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Should NH remove the right to treasure hunt with a metal detector on school grounds?

metal detecting in a field
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New Hampshire takes its rights seriously—we are the “Live Free or Die State” after all. But here’s one right you probably didn’t know you had: the right to go treasure hunting with a metal detector on athletic fields and school grounds. That access may be in jeopardy however. This year, the New Hampshire Legislature is considering removing these areas from the list of allowed places to metal detect.

Metal detecting in New Hampshire

New Hampshire RSA 227-C:12 states in part that treasure hunting with metal detectors is allowed on beaches, athletic fields, school grounds, perimeters of cemeteries, unpaved roads, within 25 feet of picnic tables and park pavilions, and currently-used dumps. The legal use of metal detectors and dowsing rods is part of a larger law that regulates archaeological investigations and historic resources.

While RSA 227-C dates back to the 1980s, metal detecting goes back a lot farther. One of the earliest metal detectors was invented by Alexander Graham Bell in 1881 to locate a bullet lodged in President James Garfield’s chest after he was shot. The technology developed in the decades following, with significant development spurred by World War II, and the hobby rose in popularity among recreational treasure seekers in the 1960s and ‘70s. Around this time, lawmakers became concerned with the potential impact on archaeological sites and cultural heritage. On the federal level, Congress passed the Archaeological Resources Protection Act of 1979 which restricts metal detecting on federal lands. Around this time, New Hampshire chose to clarify its own laws on the subject.

Protecting young athletes

This year Sen. Carrie Gendreau (R-Littleton) introduced SB 474, a bill that would strike “athletic fields” and “school grounds” from the list of legal metal detecting locations allowed under RSA 227-C:12.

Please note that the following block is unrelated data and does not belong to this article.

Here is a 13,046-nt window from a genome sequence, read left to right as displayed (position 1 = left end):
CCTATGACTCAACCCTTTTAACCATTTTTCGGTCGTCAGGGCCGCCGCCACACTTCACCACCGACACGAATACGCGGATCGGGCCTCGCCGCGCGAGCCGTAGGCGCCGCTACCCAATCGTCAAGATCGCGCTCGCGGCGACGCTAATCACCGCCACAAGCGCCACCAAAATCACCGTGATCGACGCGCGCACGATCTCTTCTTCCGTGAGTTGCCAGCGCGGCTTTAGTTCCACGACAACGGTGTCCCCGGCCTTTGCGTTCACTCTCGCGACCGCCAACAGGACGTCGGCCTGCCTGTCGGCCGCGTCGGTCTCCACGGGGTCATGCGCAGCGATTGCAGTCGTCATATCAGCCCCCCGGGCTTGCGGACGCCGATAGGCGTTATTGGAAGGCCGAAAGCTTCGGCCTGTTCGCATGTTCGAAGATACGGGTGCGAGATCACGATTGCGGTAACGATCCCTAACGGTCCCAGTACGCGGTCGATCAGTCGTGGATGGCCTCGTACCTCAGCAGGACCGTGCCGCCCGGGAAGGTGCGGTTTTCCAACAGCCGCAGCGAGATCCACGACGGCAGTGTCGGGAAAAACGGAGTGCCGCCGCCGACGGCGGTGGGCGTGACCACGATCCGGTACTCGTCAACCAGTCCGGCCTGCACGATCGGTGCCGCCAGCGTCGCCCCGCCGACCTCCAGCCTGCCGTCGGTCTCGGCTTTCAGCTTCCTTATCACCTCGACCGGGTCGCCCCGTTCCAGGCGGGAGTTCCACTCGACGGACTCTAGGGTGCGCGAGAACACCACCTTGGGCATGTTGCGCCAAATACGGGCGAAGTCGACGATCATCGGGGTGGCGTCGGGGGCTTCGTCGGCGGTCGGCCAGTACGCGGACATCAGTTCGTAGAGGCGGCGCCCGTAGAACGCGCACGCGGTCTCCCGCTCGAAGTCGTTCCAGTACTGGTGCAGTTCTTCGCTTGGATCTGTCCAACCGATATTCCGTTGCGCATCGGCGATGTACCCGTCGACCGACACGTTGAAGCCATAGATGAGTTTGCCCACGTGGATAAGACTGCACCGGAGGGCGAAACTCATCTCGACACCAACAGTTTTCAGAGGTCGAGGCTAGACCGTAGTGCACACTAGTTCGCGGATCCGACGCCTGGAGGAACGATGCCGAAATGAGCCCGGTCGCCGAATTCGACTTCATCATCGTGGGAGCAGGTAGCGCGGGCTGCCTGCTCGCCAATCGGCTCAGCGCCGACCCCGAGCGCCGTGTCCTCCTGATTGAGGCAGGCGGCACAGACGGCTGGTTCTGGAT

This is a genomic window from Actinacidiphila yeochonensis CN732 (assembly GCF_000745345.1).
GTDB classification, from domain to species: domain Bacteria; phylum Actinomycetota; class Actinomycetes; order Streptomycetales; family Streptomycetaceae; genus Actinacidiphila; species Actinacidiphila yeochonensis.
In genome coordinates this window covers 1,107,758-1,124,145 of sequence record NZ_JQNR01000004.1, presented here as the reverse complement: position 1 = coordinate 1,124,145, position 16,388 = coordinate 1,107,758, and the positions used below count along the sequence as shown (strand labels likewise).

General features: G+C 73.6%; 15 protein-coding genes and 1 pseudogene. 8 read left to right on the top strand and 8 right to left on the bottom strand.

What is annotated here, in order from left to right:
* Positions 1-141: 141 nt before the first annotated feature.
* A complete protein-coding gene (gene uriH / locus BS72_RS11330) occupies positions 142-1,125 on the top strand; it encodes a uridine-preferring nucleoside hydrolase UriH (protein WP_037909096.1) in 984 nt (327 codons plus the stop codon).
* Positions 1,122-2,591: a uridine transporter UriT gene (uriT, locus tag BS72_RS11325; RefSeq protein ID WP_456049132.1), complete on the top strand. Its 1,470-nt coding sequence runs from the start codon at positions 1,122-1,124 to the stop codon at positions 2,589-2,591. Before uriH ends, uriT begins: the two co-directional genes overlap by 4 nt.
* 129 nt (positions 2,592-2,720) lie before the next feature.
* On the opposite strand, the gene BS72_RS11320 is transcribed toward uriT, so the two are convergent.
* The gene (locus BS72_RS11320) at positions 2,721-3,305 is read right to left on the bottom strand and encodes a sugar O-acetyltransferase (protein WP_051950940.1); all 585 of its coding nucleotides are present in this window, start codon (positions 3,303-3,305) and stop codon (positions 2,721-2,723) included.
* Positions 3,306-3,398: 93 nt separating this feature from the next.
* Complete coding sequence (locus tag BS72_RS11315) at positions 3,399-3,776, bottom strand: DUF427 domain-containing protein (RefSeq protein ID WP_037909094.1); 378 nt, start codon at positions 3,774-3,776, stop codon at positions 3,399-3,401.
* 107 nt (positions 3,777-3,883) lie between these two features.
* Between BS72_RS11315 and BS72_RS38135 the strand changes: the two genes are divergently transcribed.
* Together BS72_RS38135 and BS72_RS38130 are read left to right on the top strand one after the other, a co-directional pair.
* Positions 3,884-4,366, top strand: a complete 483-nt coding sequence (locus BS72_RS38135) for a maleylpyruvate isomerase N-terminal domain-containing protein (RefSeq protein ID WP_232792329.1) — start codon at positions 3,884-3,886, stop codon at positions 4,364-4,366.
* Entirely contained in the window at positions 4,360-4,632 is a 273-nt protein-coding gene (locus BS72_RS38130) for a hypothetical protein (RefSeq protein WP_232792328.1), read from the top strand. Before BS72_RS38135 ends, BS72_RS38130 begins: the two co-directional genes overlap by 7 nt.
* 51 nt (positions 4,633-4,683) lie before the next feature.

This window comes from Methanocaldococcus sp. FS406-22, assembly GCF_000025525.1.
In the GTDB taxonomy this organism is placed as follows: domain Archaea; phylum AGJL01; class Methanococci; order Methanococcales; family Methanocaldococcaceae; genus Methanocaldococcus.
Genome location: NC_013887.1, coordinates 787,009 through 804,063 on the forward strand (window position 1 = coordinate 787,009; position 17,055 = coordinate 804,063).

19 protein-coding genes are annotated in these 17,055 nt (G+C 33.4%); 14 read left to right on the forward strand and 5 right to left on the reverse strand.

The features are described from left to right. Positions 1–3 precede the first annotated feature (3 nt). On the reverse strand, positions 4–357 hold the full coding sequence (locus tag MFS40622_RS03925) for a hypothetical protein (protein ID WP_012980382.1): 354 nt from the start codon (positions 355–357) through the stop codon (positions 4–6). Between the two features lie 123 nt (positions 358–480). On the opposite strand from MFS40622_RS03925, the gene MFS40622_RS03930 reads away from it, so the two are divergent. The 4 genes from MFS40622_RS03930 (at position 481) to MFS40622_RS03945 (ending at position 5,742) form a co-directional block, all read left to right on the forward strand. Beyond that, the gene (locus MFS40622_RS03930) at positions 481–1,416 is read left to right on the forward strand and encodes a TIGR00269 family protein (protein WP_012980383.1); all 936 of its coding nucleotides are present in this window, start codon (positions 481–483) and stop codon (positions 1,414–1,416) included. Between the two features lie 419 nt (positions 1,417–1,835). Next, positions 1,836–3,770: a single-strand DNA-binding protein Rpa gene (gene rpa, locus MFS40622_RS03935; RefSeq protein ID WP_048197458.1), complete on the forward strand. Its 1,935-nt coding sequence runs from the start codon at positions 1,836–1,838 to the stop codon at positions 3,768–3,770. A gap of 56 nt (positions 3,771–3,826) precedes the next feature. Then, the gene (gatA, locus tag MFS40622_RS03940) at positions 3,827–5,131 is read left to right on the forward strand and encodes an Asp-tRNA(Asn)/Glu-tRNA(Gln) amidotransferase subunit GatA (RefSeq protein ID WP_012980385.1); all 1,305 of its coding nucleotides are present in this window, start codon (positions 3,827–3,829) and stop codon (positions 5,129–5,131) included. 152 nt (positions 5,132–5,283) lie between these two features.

During the public hearing on SB 474, Sen. Gendreau acknowledged the rising popularity of metal detecting and the excitement treasure seekers can feel when they discover a lost item. However, she testified that student athletes have been injured on fields in Colebrook where treasure seekers have failed to properly fill holes back in after digging for buried artifacts. Therefore, she believes the law should be changed to exclude athletic fields and school grounds from the list of allowed areas. 

Defending the hobby

While no one spoke in opposition to the bill at the Senate hearing, some New Hampshire metal detector enthusiasts have commented online against the bill. They argue that uncovered holes can be a hazard anywhere, not just athletic fields. Treasure hunters might in fact make fields safer by removing dangerous metal objects, such as nails.

In general, defenders of the metal detecting hobby argue that enthusiasts contribute to the understanding of local history and culture. Every year there are stories of discoveries made by these treasure hunters. One heartwarming example came late last year, when a treasure hunter on North Beach in Hampton discovered a 1968 Manchester Central High School class ring, engraved with initials. He was able to find the original owner and reunite her with the ring, which she had lost 55 years previous.

What do you think?

Do you have an opinion about this bill? It has passed the Senate but has not yet had a hearing scheduled in the House. Let your representatives know what you think! You can learn how to make your voice heard using our Advocacy Toolkit.


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